Extract from the Autobiography of Thomas Jefferson Coolidge

October 12. Left for Washington with Mr. Bartlett, William Amory, and Fred d’Hauteville. In New York called on General Burnside with Mr. Amory. He struck me as a very handsome, kind-looking man with the nostril of a race-horse,—what you call a fine fellow.

At Washington, where we found Willard’s Hotel very crowded. We drove over Long Bridge. At Fort Albany, which was situated about a mile from the tête de pont, we found the Massachusetts Fourteenth under Colonel Greene. This gentleman showed us Fort Richardson, which was a mile farther out, and explained that although Fort Runyon at the bridge was the lowest, it commanded Fort Albany, whose five magazines were so planned that a shell from Runyon would explode them, whilst balls from Albany would either bury in the ground or pass over the fort into the water beyond. Fort Richardson was commanded in the same way by Fort Albany. Thus if the enemy took the first or even the second, the colonel could retire to the lowest and could not be driven out. We returned home over the ferry, stopping at the Custis house. This is a beautiful place with a magnificent view of the Potomac and Washington, but very much out of repair. It is owned by the Southern General Lee. On our way we passed through a good many encampments; amongst others, three Wisconsin regiments. The men are splendid, healthy-looking fellows. I do not believe that for bone and muscle any army corps in Europe can compare to them.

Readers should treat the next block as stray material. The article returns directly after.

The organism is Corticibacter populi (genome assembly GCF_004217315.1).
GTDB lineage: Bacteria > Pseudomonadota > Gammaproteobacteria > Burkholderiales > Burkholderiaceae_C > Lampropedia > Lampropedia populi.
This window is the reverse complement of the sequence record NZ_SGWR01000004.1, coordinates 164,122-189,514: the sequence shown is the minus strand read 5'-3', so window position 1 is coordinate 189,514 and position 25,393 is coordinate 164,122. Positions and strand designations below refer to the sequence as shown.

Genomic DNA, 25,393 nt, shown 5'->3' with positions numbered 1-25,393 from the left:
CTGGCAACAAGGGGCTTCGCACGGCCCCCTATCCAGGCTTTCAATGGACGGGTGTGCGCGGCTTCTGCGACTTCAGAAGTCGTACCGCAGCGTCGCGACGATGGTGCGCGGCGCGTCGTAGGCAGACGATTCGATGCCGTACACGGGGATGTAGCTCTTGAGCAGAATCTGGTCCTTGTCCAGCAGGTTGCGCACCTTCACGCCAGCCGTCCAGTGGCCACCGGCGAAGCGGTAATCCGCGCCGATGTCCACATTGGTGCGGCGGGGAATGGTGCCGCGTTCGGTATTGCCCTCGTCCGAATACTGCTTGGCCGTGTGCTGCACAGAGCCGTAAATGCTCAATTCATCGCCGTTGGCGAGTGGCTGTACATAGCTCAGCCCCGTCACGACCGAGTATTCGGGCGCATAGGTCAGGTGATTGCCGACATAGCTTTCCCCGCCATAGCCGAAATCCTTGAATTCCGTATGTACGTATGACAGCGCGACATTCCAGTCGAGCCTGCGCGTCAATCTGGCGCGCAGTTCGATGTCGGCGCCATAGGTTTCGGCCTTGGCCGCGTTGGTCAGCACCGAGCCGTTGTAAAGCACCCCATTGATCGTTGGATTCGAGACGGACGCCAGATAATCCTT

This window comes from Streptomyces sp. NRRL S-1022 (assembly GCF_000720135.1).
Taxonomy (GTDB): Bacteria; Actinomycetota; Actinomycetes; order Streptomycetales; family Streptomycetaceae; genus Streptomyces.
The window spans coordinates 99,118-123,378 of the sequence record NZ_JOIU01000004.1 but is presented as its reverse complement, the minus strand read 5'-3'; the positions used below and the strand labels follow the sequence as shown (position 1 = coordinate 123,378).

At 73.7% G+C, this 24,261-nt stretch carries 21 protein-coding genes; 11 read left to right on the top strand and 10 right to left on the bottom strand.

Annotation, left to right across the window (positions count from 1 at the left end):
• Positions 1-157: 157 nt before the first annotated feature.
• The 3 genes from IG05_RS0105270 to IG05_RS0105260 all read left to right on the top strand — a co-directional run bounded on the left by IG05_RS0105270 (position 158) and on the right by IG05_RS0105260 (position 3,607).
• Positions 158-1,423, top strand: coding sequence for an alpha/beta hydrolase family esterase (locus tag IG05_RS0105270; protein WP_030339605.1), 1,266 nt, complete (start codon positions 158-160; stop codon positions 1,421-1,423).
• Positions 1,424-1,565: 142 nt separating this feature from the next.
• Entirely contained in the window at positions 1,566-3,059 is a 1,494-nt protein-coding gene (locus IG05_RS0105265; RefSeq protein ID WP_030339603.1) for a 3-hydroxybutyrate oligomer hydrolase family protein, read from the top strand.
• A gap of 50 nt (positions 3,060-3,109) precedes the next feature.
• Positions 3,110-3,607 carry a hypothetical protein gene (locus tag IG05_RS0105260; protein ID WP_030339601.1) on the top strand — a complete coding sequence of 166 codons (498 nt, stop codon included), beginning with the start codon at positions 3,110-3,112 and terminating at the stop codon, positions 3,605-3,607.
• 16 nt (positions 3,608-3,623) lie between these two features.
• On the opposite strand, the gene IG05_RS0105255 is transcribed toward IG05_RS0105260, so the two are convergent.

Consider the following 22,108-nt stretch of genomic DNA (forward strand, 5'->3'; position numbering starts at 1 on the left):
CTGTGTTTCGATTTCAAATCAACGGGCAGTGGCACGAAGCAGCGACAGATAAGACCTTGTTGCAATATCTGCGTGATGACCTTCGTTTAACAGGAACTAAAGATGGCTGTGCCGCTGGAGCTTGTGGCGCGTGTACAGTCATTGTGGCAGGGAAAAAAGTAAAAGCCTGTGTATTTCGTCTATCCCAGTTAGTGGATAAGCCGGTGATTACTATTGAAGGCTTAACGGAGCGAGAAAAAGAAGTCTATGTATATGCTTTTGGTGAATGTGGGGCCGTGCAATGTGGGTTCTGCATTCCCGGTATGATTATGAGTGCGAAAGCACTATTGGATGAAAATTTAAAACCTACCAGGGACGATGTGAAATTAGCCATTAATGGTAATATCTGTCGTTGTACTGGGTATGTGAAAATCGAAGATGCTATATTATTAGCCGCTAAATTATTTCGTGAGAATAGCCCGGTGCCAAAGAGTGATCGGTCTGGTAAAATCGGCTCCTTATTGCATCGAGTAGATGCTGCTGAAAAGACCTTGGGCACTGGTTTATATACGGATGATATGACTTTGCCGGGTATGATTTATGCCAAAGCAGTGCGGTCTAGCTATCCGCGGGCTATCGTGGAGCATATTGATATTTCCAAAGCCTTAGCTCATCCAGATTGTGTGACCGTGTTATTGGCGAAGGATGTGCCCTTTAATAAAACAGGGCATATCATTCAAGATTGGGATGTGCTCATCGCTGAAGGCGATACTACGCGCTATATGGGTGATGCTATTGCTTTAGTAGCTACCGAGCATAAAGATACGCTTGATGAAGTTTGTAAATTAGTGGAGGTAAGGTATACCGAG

Published in The Autobiography of T. Jefferson Coolidge, 1831–1920 (Boston: Houghton Mifflin Company, 1923), 30–31.